I’ll be reading my short story “Crocodile Tears” at the Salamagundi Art Club on Tuesday,
December 18th. The short story was published in TSSF Journal. (See my blog of 9/17/18)
Salamagundi Art Club .
In Western Society if a consumer purchases a product he suspects is counterfeit his only resource is to contact the manufacturer for verification. The situation is different in China which has appraisal centers for verification.
The China Electronic Commerce Association established an official luxury brand appraisal center in March, 2017 to assist shoppers who can submit a product they suspect is fake for an appraisal. This is the only state-owned service of its kind in China, however, there are many other appraisal centers, including independent appraisal centers, in-house appraisal centers and artificial intelligence appraisals.
Product counterfeiting in China is an immense problem due to the size of the population and because China is the world’s second largest luxury market behind the U.S., with luxury goods sales reaching $78 billion or 21% of the world market, and with many purchases done online on sites like Alibaba’s Taoboa and Tmall. The counterfeit products are a problem not only for the consumer but also for the brand owner.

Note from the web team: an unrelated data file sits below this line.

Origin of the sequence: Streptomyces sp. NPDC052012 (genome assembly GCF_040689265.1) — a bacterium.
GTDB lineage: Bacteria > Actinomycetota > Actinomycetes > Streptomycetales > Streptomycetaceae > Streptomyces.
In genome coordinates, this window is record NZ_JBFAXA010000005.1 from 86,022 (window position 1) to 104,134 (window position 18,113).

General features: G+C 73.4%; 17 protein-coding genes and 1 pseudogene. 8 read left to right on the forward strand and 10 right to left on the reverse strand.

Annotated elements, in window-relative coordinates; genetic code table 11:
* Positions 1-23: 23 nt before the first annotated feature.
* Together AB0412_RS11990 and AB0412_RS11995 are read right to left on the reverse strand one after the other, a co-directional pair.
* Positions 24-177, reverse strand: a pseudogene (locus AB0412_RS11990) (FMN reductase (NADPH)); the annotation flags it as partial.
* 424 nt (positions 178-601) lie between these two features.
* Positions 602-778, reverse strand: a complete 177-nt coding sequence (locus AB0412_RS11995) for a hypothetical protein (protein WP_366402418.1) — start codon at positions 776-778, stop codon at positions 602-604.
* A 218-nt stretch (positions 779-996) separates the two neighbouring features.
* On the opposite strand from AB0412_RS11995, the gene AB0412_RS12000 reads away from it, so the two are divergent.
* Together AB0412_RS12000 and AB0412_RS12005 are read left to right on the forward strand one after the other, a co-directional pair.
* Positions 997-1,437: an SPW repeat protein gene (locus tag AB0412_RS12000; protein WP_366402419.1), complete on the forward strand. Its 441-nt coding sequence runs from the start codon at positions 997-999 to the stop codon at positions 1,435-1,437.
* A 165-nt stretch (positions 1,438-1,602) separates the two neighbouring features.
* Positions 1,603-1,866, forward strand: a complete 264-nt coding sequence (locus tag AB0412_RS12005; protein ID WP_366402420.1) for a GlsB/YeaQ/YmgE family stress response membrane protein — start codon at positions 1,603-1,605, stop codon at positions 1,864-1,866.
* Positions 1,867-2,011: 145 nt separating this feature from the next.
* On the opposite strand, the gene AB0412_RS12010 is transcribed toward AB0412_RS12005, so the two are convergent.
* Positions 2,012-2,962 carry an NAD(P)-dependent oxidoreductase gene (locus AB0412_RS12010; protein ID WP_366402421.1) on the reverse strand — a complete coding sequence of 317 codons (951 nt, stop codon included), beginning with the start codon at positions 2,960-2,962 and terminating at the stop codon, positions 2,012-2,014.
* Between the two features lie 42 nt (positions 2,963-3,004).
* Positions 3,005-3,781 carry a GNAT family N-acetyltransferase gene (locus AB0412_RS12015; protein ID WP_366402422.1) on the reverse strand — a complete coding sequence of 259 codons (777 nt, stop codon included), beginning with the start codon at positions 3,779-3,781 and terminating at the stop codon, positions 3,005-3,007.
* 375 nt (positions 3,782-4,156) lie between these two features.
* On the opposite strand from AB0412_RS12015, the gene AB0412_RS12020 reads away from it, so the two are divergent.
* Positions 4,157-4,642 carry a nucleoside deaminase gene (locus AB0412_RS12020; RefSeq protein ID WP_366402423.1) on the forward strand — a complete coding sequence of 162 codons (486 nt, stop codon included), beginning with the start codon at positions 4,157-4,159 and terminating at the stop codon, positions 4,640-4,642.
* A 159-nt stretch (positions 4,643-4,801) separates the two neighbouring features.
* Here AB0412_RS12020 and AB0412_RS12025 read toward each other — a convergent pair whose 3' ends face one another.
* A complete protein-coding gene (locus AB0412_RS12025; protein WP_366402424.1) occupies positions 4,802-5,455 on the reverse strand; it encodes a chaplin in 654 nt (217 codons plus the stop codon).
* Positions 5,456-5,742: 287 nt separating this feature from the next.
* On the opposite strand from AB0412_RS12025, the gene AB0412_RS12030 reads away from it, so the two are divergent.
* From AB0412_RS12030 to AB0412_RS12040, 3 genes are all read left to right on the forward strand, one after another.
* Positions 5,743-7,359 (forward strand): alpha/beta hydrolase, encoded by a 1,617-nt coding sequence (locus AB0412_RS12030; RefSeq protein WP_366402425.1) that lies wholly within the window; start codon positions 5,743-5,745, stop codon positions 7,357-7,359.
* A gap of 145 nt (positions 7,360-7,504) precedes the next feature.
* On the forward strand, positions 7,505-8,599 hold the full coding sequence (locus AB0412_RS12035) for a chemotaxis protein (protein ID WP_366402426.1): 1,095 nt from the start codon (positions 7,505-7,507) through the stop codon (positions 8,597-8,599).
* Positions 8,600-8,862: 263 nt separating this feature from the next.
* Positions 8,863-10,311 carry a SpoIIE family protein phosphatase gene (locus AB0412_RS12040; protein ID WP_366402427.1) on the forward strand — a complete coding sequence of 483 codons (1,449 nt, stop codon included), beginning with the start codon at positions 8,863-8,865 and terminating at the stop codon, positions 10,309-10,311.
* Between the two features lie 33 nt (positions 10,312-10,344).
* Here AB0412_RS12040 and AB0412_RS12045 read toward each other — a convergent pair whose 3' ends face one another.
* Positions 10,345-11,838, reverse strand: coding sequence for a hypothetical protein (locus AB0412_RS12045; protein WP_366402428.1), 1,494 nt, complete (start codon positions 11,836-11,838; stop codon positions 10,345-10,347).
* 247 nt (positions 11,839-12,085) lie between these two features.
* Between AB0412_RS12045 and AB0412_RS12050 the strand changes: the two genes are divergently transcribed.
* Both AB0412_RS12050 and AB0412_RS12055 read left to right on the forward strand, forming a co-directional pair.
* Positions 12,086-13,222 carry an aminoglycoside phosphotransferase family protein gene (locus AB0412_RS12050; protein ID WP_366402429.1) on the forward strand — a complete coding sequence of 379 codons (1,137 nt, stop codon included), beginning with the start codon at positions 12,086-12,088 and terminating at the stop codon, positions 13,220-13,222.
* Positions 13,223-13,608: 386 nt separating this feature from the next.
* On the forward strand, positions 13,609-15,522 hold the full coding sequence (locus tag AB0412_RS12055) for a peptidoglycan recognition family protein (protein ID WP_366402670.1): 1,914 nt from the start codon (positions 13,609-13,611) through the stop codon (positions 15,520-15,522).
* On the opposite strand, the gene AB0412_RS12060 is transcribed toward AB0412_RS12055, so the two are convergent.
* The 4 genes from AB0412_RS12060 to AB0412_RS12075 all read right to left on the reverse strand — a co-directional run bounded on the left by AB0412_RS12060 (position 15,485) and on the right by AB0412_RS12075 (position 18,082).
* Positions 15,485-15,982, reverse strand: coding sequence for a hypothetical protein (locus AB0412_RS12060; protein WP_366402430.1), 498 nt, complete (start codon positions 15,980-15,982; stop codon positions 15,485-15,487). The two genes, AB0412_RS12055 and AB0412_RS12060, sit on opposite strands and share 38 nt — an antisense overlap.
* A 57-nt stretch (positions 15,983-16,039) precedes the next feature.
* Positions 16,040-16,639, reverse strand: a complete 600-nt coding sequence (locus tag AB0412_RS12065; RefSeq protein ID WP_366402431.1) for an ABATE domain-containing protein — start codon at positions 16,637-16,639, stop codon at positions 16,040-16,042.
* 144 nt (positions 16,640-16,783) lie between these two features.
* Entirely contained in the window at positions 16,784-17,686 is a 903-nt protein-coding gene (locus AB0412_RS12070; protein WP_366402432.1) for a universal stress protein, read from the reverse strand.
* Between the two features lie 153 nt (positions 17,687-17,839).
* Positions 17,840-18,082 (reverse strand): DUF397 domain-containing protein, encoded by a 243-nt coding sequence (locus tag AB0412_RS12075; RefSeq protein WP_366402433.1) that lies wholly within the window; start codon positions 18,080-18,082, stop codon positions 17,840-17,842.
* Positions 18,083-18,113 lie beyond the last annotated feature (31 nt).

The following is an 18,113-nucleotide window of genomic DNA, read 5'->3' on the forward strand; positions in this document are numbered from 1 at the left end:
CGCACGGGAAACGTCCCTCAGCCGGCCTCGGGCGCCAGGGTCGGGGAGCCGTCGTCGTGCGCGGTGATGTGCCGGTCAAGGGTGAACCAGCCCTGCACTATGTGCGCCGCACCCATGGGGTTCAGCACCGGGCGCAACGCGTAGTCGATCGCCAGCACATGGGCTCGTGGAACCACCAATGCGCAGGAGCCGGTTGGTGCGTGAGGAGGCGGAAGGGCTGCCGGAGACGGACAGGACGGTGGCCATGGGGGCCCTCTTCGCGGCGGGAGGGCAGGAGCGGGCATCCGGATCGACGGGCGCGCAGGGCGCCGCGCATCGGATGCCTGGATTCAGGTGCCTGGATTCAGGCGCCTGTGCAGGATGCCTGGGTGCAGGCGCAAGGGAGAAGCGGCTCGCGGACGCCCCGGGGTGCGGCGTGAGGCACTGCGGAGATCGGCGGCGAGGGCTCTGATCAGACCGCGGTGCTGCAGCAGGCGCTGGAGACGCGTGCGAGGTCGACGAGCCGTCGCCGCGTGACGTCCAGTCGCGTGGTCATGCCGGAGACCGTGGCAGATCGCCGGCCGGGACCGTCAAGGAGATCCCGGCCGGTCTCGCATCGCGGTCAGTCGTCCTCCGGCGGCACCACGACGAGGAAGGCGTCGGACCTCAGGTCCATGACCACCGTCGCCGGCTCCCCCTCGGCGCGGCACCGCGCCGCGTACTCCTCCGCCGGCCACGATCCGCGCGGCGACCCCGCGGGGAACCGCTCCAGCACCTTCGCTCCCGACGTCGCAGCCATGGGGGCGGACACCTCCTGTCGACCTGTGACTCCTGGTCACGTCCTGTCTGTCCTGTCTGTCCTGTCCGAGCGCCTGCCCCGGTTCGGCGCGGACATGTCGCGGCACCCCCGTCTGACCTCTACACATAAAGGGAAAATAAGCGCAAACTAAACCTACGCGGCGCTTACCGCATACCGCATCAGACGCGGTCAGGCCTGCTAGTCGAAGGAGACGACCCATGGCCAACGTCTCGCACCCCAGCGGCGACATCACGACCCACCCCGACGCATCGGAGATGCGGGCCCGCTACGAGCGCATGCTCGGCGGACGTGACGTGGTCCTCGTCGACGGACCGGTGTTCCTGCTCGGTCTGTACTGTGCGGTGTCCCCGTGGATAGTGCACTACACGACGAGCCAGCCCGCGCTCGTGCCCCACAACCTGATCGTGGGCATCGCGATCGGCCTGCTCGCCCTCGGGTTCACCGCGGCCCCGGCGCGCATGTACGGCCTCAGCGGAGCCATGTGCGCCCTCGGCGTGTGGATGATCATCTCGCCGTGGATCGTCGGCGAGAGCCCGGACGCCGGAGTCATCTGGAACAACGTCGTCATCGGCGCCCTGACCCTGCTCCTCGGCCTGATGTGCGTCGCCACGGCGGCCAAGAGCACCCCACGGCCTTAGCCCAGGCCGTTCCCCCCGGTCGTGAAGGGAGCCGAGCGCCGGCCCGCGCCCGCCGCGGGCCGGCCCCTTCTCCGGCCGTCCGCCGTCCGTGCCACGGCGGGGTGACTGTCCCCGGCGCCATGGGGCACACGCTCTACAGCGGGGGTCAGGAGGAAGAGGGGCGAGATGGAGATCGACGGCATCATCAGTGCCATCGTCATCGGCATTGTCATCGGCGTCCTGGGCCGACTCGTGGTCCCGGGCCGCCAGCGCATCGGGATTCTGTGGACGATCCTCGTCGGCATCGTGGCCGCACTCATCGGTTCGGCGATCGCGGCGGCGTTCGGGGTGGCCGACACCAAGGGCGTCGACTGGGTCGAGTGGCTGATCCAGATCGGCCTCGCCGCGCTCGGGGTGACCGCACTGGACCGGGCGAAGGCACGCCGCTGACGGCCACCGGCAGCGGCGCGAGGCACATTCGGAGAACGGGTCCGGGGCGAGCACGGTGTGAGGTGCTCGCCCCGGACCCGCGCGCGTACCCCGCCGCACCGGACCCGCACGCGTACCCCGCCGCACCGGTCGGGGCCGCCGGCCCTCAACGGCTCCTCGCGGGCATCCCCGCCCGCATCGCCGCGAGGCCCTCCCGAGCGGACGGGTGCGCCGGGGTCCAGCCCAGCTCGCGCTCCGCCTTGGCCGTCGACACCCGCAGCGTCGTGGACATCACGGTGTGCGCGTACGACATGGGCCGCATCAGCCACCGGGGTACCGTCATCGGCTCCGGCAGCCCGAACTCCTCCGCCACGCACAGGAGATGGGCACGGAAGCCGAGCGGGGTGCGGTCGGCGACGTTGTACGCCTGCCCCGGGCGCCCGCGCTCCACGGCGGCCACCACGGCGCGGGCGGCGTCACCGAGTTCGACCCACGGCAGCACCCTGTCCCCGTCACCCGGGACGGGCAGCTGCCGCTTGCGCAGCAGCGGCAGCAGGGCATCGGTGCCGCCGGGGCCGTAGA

Meeting the growing demand for skilled appraisers is a problem. It takes 4 to 5 years to become a skilled independent appraiser because of the training and skill in product and trademark recognition, as well as in the use of sophisticated technology and also hands-on experience. Unfortunately, many training courses are not professionally run and provide little qualifications for trainees besides theoretical knowledge.